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Wash Post Quotes Bogus Tea Party Leader

| Sat Jan. 30, 2010 12:17 PM EST

Looking for further evidence that the Washington Post has lost its edge covering politics? Try clicking on this story.

The piece, titled "Republicans woo 'tea party' members, but face activists' distrust of GOP," tells of RNC Chairman Michael Steele's attempt to bring this outrage movement into the Big Tent. Sounds like the kind of story that would feature lots of voices from the Tea Party.

There's one. The only representative of the Tea Party movement quoted by reporter Philip Rucker is one Dale Robertson, owner of TeaParty.org, who claims to represent 6 million people.  Robertson serves as the face of the "distrust" that the Post tries to portray in the piece. Rucker writes, "Robertson said he has reached out repeatedly to Steele but has been rebuffed. 'He hasn't called me back,' Robertson said. 'I find that disconcerting.'"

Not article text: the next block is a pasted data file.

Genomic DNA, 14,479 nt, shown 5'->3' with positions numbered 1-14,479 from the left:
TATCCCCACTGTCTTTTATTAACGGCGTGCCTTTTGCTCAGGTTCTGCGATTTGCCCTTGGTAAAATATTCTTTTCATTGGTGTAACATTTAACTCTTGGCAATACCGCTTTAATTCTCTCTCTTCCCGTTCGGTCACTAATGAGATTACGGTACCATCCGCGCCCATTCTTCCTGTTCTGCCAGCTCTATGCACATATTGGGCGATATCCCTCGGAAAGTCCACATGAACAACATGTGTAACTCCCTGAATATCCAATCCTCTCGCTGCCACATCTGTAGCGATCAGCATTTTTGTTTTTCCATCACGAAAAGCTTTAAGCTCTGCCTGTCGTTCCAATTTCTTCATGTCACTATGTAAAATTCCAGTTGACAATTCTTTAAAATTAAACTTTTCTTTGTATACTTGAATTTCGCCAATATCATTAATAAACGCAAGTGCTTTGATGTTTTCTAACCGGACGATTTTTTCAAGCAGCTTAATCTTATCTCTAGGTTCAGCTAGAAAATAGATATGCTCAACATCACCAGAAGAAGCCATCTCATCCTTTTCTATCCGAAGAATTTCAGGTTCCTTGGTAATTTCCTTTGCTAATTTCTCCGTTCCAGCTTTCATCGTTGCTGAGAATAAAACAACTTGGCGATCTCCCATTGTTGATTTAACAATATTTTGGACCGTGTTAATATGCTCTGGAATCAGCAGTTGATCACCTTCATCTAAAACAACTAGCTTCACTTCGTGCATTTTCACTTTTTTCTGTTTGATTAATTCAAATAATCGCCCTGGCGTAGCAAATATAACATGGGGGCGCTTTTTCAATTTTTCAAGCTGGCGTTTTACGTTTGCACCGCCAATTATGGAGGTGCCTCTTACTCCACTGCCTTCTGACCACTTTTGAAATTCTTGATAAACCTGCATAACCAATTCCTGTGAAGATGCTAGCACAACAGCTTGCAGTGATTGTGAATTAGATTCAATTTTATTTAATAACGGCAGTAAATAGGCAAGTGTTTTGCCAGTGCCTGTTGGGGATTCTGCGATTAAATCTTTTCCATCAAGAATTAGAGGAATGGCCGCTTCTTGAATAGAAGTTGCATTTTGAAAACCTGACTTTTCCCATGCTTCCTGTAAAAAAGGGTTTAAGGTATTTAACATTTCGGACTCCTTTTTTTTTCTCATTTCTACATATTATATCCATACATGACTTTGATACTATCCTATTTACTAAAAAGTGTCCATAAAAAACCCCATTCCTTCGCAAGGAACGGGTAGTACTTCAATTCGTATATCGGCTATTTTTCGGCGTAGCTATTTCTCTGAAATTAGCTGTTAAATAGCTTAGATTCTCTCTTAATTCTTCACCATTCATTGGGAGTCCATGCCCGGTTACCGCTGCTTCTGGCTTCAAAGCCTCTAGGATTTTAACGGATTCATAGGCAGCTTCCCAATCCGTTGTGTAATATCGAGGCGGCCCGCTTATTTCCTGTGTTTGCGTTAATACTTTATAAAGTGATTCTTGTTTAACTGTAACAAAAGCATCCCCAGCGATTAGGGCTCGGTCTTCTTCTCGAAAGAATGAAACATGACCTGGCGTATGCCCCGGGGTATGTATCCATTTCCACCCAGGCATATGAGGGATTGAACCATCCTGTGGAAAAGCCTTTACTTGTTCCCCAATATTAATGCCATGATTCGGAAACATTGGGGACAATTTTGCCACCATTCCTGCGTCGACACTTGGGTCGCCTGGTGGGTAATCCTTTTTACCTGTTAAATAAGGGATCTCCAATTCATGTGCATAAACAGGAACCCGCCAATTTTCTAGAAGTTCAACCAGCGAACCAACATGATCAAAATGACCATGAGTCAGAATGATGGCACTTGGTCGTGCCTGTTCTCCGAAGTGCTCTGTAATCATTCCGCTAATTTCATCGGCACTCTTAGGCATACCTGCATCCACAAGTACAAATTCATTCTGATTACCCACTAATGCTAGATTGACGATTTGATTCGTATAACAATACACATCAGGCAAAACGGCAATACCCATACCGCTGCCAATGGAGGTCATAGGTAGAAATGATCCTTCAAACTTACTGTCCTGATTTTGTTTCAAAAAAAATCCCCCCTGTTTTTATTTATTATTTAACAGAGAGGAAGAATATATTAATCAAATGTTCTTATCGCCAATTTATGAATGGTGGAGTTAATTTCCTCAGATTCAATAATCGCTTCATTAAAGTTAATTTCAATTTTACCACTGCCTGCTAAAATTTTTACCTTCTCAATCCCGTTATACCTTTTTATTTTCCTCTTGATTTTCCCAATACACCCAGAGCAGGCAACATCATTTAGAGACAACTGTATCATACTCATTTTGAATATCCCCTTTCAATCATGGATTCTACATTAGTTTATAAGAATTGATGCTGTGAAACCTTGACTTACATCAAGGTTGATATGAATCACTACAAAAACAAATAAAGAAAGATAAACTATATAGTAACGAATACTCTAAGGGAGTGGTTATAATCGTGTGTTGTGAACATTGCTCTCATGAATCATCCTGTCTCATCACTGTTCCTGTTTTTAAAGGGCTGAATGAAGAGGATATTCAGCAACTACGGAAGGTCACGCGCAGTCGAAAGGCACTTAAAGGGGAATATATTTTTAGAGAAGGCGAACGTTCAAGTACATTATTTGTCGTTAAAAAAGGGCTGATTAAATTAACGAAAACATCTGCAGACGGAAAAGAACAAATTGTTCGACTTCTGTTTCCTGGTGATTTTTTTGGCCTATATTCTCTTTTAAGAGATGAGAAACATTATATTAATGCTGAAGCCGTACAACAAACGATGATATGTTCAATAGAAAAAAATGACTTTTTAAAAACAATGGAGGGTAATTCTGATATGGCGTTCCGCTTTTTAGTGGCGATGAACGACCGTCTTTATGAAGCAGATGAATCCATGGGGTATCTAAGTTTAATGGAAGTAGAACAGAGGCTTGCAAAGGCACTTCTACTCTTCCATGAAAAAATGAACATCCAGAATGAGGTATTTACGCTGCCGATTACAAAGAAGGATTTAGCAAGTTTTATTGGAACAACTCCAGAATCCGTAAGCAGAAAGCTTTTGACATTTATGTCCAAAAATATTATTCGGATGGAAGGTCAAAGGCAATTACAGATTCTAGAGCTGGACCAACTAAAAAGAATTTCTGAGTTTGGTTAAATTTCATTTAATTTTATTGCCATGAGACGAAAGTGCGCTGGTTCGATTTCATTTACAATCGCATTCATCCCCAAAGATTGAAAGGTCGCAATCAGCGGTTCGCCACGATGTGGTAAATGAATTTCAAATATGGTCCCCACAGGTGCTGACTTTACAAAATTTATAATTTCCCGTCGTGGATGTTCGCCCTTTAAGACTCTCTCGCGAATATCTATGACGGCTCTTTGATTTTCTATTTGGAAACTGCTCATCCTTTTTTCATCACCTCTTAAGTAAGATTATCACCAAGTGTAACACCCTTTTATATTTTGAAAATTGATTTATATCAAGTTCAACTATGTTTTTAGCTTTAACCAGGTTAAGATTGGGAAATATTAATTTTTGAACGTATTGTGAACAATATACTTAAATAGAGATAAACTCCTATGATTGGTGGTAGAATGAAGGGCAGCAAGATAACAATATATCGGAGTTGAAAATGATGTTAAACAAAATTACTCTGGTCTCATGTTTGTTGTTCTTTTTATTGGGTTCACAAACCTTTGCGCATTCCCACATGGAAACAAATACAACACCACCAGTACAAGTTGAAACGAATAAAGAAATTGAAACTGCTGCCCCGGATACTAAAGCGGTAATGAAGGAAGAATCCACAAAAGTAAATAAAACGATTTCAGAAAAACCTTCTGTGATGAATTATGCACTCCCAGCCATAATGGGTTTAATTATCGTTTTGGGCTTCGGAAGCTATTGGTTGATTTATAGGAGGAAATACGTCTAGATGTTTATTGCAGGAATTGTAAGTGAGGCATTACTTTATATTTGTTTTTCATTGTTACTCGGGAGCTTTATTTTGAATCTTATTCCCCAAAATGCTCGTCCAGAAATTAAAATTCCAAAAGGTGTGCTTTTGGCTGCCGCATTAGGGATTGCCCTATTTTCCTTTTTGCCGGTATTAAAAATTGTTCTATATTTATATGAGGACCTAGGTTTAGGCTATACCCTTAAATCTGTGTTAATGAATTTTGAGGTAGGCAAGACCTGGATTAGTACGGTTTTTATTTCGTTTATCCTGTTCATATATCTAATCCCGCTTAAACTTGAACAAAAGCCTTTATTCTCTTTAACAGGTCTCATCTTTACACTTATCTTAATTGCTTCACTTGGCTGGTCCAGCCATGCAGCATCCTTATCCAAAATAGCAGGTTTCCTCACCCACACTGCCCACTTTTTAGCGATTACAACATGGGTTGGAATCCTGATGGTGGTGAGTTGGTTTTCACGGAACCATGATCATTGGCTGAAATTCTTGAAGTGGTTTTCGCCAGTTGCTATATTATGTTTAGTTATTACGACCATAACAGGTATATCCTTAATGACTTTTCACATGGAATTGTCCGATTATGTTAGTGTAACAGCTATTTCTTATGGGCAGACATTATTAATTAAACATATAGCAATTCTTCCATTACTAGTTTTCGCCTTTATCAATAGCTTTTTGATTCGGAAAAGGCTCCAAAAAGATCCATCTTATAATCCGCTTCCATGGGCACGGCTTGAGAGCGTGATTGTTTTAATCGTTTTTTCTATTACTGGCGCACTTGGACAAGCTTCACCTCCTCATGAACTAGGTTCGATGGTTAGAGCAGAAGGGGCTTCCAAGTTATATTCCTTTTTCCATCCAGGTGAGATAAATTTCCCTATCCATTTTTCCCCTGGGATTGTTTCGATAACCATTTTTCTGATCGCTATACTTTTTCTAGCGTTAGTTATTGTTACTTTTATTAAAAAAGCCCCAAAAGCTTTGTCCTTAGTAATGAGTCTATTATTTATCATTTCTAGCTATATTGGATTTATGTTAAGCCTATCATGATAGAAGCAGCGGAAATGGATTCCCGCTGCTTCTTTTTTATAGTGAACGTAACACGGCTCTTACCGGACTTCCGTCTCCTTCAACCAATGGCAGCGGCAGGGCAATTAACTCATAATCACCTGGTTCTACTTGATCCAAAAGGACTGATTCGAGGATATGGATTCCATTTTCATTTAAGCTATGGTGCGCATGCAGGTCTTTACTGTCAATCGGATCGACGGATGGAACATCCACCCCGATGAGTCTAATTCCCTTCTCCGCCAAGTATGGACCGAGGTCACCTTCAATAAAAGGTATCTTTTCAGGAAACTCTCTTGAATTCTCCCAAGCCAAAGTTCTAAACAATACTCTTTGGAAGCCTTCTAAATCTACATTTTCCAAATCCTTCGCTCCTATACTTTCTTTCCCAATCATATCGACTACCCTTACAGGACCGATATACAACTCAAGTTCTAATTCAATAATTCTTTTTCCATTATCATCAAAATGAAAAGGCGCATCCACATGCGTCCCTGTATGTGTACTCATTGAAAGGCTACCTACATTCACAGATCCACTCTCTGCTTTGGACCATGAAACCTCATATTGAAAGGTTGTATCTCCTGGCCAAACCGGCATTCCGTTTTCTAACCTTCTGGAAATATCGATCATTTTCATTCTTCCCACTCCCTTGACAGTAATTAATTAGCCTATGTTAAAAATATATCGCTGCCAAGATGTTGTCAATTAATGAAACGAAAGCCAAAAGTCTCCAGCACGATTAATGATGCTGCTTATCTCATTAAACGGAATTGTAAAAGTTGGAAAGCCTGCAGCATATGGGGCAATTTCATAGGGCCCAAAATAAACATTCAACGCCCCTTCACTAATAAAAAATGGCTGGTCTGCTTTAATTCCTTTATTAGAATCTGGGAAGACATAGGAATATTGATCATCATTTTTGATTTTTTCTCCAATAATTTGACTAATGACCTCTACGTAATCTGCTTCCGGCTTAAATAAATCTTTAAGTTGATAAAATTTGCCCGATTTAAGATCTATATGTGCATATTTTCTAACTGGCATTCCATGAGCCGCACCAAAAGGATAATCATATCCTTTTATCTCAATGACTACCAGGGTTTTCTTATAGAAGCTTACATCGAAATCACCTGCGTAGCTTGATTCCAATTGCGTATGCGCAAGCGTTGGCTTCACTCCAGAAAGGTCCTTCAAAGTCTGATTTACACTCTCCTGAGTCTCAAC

Also disconcerting is that the Post published that quote with a straight face. If the paper had bothered to assign someone to cover the burgeoning Tea Party movement, its editors would have known that Robertson doesn't actually represent anyone, except maybe himself. Nor is this the first time Robertson has complained to a gullible reporter that the GOP is ignoring him. But the Post should have known that Michael Steele, a black man, isn't likely to return the calls of a guy who just last week sent out a fundraising appeal featuring a photo of Obama dressed as a pimp.

Not convinced yet that the Post should have at least provided some context on Robertson's complaint about Steele's nonresponsiveness? Then consider this: Last year, Robertson was asked to leave a Houston Tea Party for carrying a sign comparing taxpayers to "niggars."